After you’ve properly set up the backend of your website and carefully curated your contacts, you can utilize what you’ve set up to really get in front of people using digital ads. Read on for the basics in beginning to use digital ads to both drive new traffic to your site, as well as engage with existing users.
Driving New Traffic
Digital ads can be used to drive new users and increase overall traffic to your website. One way to do this is by creating a general ad to get in front of new audiences that do not already exist for you. Not sure who to target for your first ad campaign? Start with the data you already have. A great strategy for targeting new users is to create a look-alike audience based on the data of people who have already been on your site. This will allow you to cast a wide net, but with parameters by targeting people with similar features or attributes as those who have already interacted with your brand.
Also important to note – you should exclude from this particular ad the audience that has already been on your site. The message to people who haven’t engaged with your brand will be different than the messaging you want in front of people who have previously interacted with your brand.
Engaging With Existing Users
Digital ads can also be used to engage and re-engage with people who have already been on your site. You can create these ads to be more specific based on users’ activity while on your website. Remember those pixeles we talked about setting up? That’s how certain ad platforms track activity. You can now use that data to create an ad to specifically target people who have viewed a particular product or read a certain blog on your site.
An important step to keep in mind here is that these two types of ads (driving and engaging) should be run concurrently. This is important because it will allow you to get initial engagement, and also to send those new contacts through your retargeting systems. Now when someone in your new audience clicks through to your site, the brand will be reinforced in front of them as they convert over to an existing user.
If you’re feeling a bit overwhelmed, don’t despair, contact us for a free assessment or to inquire about our simple stack install package.
Now that you’ve properly set up the backend of your website, you are ready to begin your marketing efforts by really diving in to your contacts. For our purposes, let’s assume you already have a functional CRM up and running. The next step is then to both nurture and engage with your current contacts, as well as to capture new contacts or leads.
Think of your ultimate end goal – maybe you want people to sign up for your newsletter, download something or complete an action. How will you get them to do this? It’s as easy as simply listing and tagging your contacts. Read on for the basic steps to get you started!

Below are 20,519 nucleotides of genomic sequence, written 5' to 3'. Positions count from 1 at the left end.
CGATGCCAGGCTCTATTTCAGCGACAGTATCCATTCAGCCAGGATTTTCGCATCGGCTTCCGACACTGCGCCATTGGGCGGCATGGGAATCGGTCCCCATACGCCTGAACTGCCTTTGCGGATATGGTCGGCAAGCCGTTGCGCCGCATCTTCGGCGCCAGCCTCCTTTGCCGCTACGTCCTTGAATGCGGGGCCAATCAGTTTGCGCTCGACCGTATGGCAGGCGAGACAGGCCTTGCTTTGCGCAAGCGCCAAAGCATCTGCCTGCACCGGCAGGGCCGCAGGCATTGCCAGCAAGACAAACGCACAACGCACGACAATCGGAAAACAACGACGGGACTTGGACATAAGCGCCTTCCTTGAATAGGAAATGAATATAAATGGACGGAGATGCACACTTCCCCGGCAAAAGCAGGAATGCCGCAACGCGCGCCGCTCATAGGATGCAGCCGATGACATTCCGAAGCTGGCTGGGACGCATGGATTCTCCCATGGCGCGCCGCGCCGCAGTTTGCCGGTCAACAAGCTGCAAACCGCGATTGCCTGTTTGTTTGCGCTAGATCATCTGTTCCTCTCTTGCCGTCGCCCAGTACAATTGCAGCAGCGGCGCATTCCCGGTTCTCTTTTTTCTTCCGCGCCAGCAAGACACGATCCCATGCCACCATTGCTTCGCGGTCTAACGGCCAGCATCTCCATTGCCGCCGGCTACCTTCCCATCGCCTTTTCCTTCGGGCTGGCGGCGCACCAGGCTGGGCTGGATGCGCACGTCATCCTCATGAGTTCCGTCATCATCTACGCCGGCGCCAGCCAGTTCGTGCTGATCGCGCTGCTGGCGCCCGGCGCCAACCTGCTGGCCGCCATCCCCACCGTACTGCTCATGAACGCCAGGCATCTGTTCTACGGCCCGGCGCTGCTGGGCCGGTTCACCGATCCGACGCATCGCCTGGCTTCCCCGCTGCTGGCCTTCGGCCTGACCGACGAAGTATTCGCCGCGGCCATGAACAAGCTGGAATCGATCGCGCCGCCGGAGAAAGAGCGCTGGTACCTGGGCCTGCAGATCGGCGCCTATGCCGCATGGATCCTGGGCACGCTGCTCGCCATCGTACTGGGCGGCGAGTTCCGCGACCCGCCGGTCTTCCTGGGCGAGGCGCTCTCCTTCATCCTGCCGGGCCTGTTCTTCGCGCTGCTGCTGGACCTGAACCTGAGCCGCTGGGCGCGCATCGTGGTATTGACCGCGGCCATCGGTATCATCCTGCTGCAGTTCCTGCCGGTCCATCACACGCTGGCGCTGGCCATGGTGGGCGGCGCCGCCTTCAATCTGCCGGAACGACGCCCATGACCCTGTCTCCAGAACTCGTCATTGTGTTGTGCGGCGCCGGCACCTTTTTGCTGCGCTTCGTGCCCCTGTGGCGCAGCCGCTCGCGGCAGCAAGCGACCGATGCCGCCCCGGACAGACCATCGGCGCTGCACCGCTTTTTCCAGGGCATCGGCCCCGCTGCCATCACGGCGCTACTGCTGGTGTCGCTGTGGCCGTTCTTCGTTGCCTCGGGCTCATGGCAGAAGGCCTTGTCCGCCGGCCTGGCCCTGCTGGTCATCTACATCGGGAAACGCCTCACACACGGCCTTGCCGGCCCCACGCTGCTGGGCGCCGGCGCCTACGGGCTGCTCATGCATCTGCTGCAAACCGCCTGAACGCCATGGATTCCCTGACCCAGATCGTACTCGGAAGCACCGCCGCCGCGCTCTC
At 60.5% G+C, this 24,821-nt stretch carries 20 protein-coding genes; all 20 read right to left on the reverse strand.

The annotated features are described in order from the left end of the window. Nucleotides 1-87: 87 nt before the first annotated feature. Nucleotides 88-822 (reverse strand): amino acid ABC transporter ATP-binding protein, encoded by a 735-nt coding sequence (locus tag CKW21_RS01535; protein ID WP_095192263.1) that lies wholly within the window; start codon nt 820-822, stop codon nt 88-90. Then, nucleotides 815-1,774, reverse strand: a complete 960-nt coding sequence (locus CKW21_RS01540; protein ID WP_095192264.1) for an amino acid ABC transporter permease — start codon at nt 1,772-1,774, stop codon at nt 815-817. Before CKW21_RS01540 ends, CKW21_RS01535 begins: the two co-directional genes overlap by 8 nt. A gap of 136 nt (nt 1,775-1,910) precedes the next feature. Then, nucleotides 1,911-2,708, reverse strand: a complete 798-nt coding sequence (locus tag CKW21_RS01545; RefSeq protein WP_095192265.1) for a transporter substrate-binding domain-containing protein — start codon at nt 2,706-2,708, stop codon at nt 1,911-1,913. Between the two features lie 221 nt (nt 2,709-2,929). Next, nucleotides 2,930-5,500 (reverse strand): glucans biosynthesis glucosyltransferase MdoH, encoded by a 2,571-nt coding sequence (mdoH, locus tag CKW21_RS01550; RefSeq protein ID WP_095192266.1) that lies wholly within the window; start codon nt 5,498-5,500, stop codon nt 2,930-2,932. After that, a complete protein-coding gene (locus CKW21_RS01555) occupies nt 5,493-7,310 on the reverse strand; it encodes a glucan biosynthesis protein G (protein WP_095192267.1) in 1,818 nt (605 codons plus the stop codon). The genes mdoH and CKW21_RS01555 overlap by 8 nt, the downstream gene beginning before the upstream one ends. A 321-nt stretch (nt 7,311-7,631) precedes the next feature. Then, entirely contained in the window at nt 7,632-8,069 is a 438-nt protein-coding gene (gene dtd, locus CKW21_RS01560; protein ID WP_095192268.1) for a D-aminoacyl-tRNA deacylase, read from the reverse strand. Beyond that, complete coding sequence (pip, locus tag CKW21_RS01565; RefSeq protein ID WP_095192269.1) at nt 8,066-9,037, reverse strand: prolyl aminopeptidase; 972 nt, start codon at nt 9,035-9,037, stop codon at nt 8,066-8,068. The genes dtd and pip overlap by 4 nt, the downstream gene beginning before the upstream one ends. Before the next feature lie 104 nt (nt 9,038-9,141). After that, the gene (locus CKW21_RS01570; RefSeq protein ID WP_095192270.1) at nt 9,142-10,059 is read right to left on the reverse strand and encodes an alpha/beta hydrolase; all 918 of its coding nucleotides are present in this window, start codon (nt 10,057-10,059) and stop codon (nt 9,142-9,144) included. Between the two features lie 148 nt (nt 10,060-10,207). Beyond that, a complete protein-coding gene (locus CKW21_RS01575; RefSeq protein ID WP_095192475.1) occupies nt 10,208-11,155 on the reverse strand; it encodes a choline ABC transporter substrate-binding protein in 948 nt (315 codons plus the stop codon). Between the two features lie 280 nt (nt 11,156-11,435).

- Create specific lists and tags for your contacts. Generally speaking, a contact will enter a list when they sign up for something (like your newsletter list), and a tag will be assigned to a contact based upon their activity (like a tag for contacts who have clicked a certain button on your website). This will then allow you to treat or target contacts differently based on their particular list or tag.
- Build forms that point back to those specific lists and tags within your CRM. These forms will be embedded as calls to action within your website, newsletter, etc. The corresponding lists and tags should be associated with the content in which the call to action is embedded.
- Design automations or drip campaigns specific to each list and tag. Remember that pixel you set up with tag manager? Now you can see the activity of anyone in your list on your website. By creating a tag in your CRM for certain actions, you can automatically enter these contacts into a drip campaign.
- Set up a tagging automation for newsletter and site activity for current contacts already in your list. You can set up alerts to be notified if they complete a valuable action on your site or through your newsletter.. You can also send contacts information that is valuable to them based on their actions.
Your new, enhanced CRM is now ready for you to double down on your marketing efforts. If you’re feeling a bit overwhelmed, don’t despair, contact us for a free assessment or to inquire about our simple stack install package.
While some marketing technology does require industry and tech knowledge, there are several easily accessible, user-friendly marketing tools that any entrepreneur can implement on their own. In order to do so, you’ll first want to ensure the backend of your website is properly set up. This will lay the foundation for everything that is to come, as your website is homebase and all of your future marketing endeavors should point back to content on your site.
Properly setting up the backend of your website enables you to identify high-performing content as well as to track visitors to your site and then target those visitors based on their activity while on the site. Sounds pretty great, right? It must be complicated. Not really – read on for the basic steps to get you started!